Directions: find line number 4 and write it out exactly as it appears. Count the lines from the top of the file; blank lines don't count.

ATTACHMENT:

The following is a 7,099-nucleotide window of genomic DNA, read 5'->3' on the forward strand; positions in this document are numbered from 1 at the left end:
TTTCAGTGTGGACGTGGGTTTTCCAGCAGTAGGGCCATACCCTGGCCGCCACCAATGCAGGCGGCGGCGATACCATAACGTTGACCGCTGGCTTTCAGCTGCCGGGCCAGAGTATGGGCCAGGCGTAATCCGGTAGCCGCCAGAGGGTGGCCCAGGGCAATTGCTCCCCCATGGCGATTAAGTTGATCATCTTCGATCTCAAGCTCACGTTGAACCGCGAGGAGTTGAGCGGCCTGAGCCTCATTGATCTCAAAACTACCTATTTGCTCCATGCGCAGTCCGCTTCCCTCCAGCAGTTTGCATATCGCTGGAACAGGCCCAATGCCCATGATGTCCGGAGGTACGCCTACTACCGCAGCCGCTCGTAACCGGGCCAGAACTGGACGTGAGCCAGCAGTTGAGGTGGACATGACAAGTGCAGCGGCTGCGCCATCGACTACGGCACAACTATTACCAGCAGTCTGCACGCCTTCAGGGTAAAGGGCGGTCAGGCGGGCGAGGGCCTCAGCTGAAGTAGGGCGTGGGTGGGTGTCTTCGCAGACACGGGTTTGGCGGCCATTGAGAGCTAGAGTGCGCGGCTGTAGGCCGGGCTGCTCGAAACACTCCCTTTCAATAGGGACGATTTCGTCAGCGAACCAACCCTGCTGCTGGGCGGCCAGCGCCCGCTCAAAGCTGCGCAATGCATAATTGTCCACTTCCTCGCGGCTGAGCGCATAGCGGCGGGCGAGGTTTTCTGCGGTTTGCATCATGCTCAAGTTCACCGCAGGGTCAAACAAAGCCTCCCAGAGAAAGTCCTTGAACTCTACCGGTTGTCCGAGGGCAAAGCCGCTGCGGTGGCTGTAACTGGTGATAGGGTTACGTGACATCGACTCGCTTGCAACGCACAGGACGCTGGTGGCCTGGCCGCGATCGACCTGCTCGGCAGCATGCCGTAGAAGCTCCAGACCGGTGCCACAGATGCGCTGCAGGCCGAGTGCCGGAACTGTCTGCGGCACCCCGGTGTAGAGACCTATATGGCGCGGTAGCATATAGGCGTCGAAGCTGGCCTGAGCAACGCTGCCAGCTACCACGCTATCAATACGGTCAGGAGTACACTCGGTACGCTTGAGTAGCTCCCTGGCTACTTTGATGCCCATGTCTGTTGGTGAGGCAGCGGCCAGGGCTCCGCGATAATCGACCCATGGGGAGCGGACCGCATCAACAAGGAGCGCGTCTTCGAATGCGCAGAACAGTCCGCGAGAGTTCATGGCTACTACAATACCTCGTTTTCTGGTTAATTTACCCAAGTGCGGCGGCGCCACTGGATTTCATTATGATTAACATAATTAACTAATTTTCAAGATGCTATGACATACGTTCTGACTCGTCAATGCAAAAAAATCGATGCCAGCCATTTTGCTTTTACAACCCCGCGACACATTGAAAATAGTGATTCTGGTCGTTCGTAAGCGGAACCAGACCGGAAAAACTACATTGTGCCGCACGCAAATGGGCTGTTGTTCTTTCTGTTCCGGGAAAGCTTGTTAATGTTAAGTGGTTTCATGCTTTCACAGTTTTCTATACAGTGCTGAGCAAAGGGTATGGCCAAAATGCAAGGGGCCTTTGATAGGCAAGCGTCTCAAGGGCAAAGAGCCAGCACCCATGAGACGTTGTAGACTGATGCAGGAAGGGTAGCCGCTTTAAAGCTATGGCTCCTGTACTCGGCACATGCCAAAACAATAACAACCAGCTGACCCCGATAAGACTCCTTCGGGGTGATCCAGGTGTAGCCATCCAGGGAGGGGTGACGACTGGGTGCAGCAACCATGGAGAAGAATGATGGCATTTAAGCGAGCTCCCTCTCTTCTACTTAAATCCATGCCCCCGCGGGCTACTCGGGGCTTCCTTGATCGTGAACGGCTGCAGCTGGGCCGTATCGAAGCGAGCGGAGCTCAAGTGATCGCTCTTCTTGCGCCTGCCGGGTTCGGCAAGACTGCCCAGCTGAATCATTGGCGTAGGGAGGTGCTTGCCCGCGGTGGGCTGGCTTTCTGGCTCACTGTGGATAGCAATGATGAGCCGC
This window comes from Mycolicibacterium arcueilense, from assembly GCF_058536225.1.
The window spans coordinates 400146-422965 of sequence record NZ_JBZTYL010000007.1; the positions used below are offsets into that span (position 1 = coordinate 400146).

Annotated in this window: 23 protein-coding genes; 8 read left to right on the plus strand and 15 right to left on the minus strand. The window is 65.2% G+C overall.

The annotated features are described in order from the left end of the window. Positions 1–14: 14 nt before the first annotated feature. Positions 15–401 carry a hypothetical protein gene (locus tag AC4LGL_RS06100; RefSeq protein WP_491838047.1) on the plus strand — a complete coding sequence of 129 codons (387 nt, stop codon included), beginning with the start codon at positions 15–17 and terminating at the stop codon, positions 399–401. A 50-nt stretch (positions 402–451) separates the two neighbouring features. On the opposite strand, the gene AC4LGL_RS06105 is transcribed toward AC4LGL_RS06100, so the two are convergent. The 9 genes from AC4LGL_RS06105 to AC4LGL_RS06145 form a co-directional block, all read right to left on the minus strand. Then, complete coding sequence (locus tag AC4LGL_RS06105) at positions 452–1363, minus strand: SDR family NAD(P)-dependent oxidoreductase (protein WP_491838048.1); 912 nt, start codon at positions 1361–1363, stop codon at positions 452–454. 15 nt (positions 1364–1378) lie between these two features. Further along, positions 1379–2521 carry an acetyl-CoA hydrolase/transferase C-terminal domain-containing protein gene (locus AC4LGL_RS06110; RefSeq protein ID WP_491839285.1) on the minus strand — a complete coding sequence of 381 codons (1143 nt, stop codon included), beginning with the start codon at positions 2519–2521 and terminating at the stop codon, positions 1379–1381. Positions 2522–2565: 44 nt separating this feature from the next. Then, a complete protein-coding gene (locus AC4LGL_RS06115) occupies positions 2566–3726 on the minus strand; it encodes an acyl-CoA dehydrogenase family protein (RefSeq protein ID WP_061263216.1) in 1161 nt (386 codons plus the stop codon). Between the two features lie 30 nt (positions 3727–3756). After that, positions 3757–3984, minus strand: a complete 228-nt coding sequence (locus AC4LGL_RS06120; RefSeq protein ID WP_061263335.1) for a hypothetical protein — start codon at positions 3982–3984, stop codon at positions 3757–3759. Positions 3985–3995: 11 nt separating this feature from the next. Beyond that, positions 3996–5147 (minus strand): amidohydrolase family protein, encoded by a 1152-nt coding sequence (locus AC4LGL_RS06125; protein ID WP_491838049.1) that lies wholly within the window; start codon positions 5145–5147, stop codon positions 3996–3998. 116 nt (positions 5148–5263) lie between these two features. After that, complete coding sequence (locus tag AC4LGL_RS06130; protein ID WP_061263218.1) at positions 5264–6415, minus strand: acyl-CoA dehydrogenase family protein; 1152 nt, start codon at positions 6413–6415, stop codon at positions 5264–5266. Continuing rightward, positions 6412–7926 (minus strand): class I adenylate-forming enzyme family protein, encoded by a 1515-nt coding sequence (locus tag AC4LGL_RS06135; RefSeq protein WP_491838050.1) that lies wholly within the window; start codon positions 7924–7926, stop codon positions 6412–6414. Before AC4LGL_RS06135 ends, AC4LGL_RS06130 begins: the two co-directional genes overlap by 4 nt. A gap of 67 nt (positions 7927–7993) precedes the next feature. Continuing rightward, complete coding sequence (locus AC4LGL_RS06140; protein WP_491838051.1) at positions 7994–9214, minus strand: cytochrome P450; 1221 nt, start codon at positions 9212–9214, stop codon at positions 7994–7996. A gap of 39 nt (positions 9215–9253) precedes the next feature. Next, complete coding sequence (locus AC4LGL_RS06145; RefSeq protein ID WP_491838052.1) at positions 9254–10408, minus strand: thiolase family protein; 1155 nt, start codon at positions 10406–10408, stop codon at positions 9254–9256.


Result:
The window spans coordinates 400146-422965 of sequence record NZ_JBZTYL010000007.1; the positions used below are offsets into that span (position 1 = coordinate 400146).